Northam (//) is a market town, civil parish and electoral ward in Devon, England, lying north of Bideford. The civil parish also includes the villages of Westward Ho!, Appledore, West Appledore, Diddywell, Buckleigh and Silford, and the residential areas of Orchard Hill and Raleigh Estate. The population at the 2011 census was 5,427.
Northam is thought to have been the site of an Anglo-Saxon earthwork fortification, and an area between Northam and Appledore is conjectured to have been where the Danish Viking Ubba (or Hubba) was repelled during the reign of Alfred the Great. This is commemorated in local place names like Bloody Corner and Hubba's Rock (or Hubbleston), which is supposed to be the site where Ubba was killed. It was also the site of the Battle of Northam in 1069 where the sons of Harold Godwinson were defeated. St Margaret's church is the Anglican parish church for the town and has been a Grade I listed building since 1951.
Between 1901 and 1917, the town and golf course were served by Northam railway station.
It is also home to the oldest golf course in England, the Royal North Devon Golf Club.
Sport and recreation
Torridge Pool, off Churchill Way, has lane and learner pools but despite the name, it has a wider role as a leisure centre with gym and sauna.
Northam has a public library. This burned down in 2005 destroying the building and 90% of the books, in a fire believed to have been caused by the action of a hands-free magnifier on a pile of leaflets. The public library was threatened with closure in 2014 due to cuts in the County's budget.
The Bideford, Westward Ho! and Appledore Railway (B,WH&A,R) was most unusual amongst British railways in that although it was built as a standard gauge line it was not joined to the rest of the railway network, despite the London and South Western Railway having a station at Bideford, East-the-Water, meaning on the other side of the River Torridge from the main town.
The line was wholly situated on the peninsula made up of Westward Ho!, Northam and Appledore with extensive sand dunes the Torridge and Taw estuary. Northam station and the line closed in 1917 having been requisitioned by the War Office, and is now used as part of the Tarka Trail cycle route which forms part of the South West Coast Path.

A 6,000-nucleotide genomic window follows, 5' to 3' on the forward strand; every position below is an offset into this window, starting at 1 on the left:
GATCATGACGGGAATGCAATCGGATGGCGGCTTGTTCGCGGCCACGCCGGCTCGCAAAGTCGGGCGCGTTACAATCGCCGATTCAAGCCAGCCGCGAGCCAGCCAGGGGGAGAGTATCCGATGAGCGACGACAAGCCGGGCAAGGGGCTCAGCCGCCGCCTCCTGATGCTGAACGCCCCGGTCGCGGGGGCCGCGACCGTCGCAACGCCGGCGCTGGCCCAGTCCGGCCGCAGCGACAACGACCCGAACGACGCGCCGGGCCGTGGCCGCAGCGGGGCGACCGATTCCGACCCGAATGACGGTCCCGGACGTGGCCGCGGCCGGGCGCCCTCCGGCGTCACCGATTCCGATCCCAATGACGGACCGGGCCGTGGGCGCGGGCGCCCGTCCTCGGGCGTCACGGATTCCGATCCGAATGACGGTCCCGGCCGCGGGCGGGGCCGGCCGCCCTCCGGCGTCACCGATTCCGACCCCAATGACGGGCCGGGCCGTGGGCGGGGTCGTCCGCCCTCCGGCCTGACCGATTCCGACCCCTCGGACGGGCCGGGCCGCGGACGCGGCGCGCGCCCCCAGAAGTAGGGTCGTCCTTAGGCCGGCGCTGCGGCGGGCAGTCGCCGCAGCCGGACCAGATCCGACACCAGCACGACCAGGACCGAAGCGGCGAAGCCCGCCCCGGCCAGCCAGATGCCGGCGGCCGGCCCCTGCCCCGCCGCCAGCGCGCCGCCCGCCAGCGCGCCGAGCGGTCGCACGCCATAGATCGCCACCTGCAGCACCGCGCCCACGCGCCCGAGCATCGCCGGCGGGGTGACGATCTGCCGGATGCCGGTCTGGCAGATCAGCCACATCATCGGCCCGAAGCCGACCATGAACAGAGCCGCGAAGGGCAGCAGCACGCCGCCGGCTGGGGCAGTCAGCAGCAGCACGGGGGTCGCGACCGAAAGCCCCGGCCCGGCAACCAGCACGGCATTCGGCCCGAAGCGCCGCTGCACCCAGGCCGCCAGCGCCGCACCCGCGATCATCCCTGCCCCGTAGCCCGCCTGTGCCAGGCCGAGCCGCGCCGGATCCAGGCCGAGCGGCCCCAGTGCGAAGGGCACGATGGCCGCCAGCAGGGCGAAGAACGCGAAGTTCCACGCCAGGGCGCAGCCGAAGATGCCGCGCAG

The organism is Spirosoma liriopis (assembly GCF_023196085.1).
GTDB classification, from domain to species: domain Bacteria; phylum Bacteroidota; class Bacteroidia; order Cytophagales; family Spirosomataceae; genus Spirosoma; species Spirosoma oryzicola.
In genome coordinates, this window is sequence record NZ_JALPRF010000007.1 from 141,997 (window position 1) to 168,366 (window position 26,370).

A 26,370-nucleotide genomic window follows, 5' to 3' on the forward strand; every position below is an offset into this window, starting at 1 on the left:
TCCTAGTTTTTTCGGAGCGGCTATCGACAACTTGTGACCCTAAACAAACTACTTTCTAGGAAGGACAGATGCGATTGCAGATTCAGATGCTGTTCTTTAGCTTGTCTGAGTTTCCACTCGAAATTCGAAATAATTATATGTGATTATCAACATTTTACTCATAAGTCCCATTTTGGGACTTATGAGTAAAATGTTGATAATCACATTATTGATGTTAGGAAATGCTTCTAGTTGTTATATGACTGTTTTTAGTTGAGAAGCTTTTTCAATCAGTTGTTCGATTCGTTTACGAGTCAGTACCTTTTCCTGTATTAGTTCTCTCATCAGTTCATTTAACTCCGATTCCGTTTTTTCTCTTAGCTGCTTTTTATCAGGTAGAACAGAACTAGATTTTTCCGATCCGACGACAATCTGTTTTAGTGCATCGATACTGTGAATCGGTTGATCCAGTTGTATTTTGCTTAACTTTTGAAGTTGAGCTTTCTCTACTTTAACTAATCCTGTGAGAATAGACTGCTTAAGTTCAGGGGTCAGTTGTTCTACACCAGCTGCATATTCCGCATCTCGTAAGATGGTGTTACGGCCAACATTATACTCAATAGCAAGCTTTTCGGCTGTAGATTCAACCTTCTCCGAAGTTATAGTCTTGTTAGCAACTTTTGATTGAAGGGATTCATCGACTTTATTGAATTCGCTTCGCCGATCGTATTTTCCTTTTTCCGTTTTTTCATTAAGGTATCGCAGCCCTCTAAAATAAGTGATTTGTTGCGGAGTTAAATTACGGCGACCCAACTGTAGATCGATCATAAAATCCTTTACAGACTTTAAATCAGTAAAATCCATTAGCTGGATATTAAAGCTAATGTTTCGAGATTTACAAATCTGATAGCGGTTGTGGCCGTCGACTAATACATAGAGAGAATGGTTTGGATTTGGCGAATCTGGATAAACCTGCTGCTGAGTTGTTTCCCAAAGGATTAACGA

- Stagecoach 21= ilfracombe to Westward Ho!
- Stagecoach 21A= ilfracombe to Appledore
- stagecoach 16 = bideford - westward ho! - appledore
W.Ho! Buses serve the Square, Sandymere Rd and Atlantic Way. Appledore buses serve Lenards Rd and Churchill Way. 16 bus service serves morwenna park road, sea view road, Windsor road and JH taylor drive
- "Bideford & Northam profile" (PDF). Devon County Council. 19 December 2012. Archived from the original (PDF) on 16 October 2015. Retrieved 11 January 2013.
- "Ward population 2011". Retrieved 16 February 2015.
- Prince, John, (1643–1723) The Worthies of Devon, 1810 edition, London, pp.564-5, biography of Lethbridge, Christopher, p.565
- Church of St Margaret: A Grade I Listed Building in Northam, Devon - Historic England database
- "North Devon Chronology (1824-1999)". genuki.cs.ncl.ac.uk. Retrieved 17 April 2018.
- Dowell, Phil, The English Golf Coast, Melrose Books, 2006, ISBN 1-905226-43-8.
- Northam Burrows SSSI
- "Missing title". The Times. 17 July 2005.
- http://www.northdevonjournal.co.uk/Friends-Northam-Library-fight-continues/story-22289386-detail/story.html[permanent dead link]
- "Serial killer's tortured Northam childhood - North Devon Journal". 10 December 2015. Archived from the original on 10 December 2015. Retrieved 19 June 2018.
Stuckey, Douglas (1962). The Bideford, Westward Ho! and Appledore Railway 1901-1917. Pub. West Country Publications.
Media related to Northam at Wikimedia Commons